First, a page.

More than one year into coronavirus pandemic, your questions answered on pregnancy and COVID-19
(NEW YORK) — Being pregnant amid the global coronavirus pandemic has been a scary and unpredictable time for many expectant people.
The ongoing pandemic has led pregnant people to question everything from whether they should travel to whether they should work from home, self-quarantine and get a COVID-19 vaccine.
Here are six burning questions answered about pregnancy and the coronavirus:
1. Are pregnant people at higher risk?
Because COVID-19 is a new virus, there is less information known on whether pregnant people are more susceptible to contracting COVID-19 than the general population. The U.S. Centers for Disease Control and Prevention does point out though that pregnant people do have weakened immune systems and may be more susceptible to viral respiratory infections, including COVID-19.
More than one year into the pandemic though, there is now data showing the increased risks the virus poses during pregnancy.
Pregnant people who contracted COVID-19 were 22 times more likely to die than pregnant people who did not contract the virus, according to a global study published in April in JAMA Pediatrics. They also were found to have an increased risk of severe pregnancy complications, including preeclampsia, preterm birth and intensive care unit admission. Individuals who were symptomatic or had comorbidities, such as diabetes or were overweight, had a greater risk of complications and death, researchers said.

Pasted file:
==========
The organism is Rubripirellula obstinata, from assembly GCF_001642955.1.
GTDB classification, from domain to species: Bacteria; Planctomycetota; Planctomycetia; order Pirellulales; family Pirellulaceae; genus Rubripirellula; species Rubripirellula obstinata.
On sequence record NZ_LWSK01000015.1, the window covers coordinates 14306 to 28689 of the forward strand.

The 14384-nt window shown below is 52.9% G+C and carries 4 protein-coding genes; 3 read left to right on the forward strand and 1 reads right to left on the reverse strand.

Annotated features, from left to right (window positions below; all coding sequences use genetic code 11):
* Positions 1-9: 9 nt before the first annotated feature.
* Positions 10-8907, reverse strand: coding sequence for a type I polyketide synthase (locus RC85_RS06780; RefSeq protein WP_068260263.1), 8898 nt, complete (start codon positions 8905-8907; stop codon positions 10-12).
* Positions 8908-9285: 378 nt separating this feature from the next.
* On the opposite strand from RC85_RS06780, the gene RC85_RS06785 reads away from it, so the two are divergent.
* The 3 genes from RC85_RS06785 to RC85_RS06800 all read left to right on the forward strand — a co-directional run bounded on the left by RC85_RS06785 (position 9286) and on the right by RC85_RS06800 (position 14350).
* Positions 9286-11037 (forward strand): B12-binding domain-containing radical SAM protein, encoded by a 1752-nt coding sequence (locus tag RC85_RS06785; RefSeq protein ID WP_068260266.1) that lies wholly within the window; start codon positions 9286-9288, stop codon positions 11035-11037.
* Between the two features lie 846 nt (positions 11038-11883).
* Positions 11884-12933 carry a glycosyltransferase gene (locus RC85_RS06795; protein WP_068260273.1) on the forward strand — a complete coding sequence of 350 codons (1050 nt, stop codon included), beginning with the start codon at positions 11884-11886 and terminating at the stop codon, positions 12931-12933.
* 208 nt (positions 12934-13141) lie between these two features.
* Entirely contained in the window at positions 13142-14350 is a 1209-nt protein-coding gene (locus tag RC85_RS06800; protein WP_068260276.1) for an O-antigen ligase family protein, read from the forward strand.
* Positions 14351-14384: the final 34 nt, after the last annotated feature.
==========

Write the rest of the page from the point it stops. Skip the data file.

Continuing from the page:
Pregnant people who had asymptomatic infections had a higher risk for preeclampsia, though otherwise had similar outcomes to pregnant women who were not diagnosed with COVID-19, researchers said.
Newborns of people diagnosed with COVID-19 were more likely to be born preterm and have severe complications, including NICU stays of seven days or longer, the study found.
Shortness of breath, chest pain and cough with fever were associated with a “substantial” increase in the risk of complications for the mother and preterm birth, the study found.
2. What precautions should pregnant people take?
The CDC recommends the general public, including pregnant people, take precautions including staying six feet apart from people who don’t live with you; wearing a face mask that covers the nose and mouth; getting a COVID-19 vaccine; avoiding crowds and poorly ventilated indoor spaces and washing hands often with soap and water.